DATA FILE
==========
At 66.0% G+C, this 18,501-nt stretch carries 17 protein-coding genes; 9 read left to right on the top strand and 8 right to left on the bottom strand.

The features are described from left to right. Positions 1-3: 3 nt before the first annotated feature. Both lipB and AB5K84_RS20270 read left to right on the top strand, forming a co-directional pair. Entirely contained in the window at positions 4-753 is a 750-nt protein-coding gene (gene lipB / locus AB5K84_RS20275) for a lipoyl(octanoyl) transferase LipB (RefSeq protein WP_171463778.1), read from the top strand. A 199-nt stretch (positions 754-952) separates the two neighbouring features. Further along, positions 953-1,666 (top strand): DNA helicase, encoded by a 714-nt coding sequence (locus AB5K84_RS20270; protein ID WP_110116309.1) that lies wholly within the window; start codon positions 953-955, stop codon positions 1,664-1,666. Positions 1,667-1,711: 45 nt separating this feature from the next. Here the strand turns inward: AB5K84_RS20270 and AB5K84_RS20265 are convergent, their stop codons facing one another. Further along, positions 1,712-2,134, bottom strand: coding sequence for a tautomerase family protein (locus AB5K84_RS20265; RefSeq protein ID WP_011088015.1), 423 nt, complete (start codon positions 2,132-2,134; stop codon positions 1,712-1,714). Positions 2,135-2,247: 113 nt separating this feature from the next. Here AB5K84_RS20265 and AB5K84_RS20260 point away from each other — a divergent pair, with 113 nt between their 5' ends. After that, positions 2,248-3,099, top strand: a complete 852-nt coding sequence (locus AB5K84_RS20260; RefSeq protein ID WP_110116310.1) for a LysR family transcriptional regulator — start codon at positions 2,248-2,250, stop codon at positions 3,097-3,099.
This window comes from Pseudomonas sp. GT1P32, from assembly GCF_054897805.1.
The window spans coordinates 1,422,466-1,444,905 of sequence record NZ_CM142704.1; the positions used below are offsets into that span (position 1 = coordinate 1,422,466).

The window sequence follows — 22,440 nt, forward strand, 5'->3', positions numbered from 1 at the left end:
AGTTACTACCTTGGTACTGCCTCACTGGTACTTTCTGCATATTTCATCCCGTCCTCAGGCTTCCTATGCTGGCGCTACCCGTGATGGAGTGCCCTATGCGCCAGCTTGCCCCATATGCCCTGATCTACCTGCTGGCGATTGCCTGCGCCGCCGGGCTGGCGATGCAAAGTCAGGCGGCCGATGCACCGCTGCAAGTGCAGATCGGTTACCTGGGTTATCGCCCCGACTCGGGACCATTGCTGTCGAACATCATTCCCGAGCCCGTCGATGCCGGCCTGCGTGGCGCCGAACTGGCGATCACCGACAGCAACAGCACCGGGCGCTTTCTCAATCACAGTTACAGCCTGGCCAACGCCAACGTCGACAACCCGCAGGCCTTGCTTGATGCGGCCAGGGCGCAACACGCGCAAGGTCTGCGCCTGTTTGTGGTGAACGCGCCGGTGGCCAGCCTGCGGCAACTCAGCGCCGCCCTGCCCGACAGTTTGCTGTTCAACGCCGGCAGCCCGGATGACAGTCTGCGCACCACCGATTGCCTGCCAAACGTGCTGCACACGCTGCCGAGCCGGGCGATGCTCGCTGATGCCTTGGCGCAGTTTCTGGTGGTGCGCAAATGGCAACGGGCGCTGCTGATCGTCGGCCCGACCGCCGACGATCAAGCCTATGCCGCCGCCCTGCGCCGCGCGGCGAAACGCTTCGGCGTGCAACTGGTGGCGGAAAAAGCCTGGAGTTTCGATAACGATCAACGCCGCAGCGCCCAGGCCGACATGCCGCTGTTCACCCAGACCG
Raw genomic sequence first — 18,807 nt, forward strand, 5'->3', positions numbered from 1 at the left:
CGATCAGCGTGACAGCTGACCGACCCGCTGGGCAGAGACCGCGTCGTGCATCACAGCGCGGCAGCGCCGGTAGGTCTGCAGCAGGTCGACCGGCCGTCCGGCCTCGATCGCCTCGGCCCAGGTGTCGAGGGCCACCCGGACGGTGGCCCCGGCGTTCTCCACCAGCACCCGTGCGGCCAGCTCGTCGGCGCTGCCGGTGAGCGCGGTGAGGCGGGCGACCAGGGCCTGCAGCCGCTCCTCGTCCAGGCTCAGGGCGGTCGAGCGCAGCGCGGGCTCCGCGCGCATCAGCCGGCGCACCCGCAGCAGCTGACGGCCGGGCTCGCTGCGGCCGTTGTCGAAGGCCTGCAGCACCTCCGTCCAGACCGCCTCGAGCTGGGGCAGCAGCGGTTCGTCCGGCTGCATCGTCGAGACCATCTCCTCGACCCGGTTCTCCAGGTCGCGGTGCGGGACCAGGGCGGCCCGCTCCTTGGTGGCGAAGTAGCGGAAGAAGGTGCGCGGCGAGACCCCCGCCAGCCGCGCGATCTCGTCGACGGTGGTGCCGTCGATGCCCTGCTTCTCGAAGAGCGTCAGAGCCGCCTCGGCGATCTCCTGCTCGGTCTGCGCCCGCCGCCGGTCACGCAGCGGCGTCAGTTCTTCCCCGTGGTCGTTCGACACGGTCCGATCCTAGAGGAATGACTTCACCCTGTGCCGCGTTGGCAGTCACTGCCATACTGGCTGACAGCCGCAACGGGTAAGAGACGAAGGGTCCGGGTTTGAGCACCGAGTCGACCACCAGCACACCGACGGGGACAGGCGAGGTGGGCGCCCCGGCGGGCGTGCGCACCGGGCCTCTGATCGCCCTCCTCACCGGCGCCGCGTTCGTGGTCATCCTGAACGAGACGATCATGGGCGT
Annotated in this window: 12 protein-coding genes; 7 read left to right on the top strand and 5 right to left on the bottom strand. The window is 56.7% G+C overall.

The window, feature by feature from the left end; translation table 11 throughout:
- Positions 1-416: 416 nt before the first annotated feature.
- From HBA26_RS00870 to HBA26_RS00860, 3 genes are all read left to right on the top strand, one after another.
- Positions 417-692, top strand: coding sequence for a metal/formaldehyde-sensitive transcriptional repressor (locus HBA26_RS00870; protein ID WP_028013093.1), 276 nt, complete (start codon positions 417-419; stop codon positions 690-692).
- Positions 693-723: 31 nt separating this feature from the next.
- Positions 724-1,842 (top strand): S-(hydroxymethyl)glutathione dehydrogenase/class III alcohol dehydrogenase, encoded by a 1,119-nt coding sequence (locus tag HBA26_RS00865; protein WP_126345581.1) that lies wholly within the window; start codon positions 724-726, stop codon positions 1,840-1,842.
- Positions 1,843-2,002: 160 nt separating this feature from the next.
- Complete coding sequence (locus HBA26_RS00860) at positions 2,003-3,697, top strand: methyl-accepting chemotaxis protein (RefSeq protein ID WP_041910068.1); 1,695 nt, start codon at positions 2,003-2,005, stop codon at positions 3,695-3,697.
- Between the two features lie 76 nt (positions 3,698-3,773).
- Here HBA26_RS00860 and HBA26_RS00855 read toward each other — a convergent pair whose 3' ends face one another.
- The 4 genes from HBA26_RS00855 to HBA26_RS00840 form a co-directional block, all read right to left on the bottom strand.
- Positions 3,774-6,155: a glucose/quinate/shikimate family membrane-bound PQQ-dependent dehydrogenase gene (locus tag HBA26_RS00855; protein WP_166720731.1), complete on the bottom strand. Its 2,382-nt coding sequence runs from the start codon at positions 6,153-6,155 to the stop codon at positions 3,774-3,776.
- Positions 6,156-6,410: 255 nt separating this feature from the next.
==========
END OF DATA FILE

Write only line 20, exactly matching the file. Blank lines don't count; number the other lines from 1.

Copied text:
- The 4 genes from HBA26_RS00855 to HBA26_RS00840 form a co-directional block, all read right to left on the bottom strand.